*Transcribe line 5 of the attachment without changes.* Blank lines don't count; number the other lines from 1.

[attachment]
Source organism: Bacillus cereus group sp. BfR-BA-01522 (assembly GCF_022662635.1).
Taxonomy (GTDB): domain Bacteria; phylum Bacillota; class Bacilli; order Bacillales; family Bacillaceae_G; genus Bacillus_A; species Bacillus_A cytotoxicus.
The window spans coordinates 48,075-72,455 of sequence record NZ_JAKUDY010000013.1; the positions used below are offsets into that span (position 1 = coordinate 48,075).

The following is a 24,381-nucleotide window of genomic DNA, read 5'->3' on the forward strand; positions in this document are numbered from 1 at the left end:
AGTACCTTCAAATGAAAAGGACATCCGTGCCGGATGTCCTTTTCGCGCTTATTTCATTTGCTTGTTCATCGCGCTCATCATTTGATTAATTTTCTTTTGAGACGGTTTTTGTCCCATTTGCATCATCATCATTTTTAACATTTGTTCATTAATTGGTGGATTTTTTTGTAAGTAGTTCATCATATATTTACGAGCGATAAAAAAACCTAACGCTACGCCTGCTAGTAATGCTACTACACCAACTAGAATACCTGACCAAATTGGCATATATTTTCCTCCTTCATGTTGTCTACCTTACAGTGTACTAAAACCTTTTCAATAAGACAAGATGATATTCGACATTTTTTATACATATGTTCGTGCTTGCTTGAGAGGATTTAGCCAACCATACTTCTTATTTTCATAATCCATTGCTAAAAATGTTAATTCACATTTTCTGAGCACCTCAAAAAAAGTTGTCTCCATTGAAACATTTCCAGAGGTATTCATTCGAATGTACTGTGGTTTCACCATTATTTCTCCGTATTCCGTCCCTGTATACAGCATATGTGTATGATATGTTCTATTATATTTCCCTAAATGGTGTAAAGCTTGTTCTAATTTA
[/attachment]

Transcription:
AGTACCTTCAAATGAAAAGGACATCCGTGCCGGATGTCCTTTTCGCGCTTATTTCATTTGCTTGTTCATCGCGCTCATCATTTGATTAATTTTCTTTTGAGACGGTTTTTGTCCCATTTGCATCATCATCATTTTTAACATTTGTTCATTAATTGGTGGATTTTTTTGTAAGTAGTTCATCATATATTTACGAGCGATAAAAAAACCTAACGCTACGCCTGCTAGTAATGCTACTACACCAACTAGAATACCTGACCAAATTGGCATATATTTTCCTCCTTCATGTTGTCTACCTTACAGTGTACTAAAACCTTTTCAATAAGACAAGATGATATTCGACATTTTTTATACATATGTTCGTGCTTGCTTGAGAGGATTTAGCCAACCATACTTCTTATTTTCATAATCCATTGCTAAAAATGTTAATTCACATTTTCTGAGCACCTCAAAAAAAGTTGTCTCCATTGAAACATTTCCAGAGGTATTCATTCGAATGTACTGTGGTTTCACCATTATTTCTCCGTATTCCGTCCCTGTATACAGCATATGTGTATGATATGTTCTATTATATTTCCCTAAATGGTGTAAAGCTTGTTCTAATTTA